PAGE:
David Hone has a good piece on what constitutes an appropriate subject for debate, and how the media fails.
The truth however, is near inevitably that there is only a very small minority making a disproportionate noise about their case. There is no debate over evolution, or the dinosaurian origin of birds, or that HIV leads to AIDS, or that climate is changing, or a great many others. That there are real, accredited scientists who do not think this is the case is not in doubt (sadly). But that this represents a real schism in the scientific community, that large numbers of researchers take these positions and that it occupies a significant amount of scientific research, or that there is good evidence for that position is certainly incorrect. One or two people arguing a point (and often doing so primarily in the media) does not make a debate.
This for me seems like the opposite of what good journalism should be. Surely the point is to provide a representation of the true state of affairs rather than spin (even if unintentionally) the fact that there is disagreement as something that is effectively 50:50, when it’s 99.9:00.1 or less. This can be humorous from an insider’s position when one sees the media triumph a paper as ‘reigniting the debate over x’ when in truth the researchers have looked at the paper, noted an obvious flaw or that it simply rehashes old and incorrect arguments or data, and carried on. The flipside of this is where there really is a scientific debate, in which case the debate is not reignited at all, but merely still going on, it has merely come to the attention of the press and public again which is not the same thing at all.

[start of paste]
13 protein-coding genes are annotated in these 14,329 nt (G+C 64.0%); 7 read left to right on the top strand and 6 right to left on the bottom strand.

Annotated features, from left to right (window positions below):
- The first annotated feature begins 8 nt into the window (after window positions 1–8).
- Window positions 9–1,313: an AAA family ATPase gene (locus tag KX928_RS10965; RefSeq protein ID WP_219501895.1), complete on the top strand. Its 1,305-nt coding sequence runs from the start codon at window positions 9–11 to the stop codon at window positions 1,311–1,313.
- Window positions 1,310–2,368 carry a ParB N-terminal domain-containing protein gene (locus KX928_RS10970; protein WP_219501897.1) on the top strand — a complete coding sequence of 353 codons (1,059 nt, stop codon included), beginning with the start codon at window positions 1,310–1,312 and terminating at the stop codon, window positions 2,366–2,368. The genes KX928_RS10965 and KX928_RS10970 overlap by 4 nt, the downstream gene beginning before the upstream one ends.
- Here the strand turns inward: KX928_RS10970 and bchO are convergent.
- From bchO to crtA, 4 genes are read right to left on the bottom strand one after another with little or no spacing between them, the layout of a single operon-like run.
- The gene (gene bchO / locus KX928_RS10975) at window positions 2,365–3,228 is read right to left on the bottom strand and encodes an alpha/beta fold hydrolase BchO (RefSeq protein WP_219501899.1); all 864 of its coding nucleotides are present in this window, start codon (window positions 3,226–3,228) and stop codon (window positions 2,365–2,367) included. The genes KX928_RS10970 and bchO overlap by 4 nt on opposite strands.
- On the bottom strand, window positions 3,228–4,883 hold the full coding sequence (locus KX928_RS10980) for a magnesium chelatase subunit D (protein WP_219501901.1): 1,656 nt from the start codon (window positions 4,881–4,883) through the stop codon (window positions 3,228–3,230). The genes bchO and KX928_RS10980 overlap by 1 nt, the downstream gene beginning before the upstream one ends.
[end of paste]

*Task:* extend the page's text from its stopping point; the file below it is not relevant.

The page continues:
At least I have noticed over the years a decreasing tendency for newspapers to try to couple every discovery about evolution with a quote from some creationist somewhere, so I think the situation is slowly improving.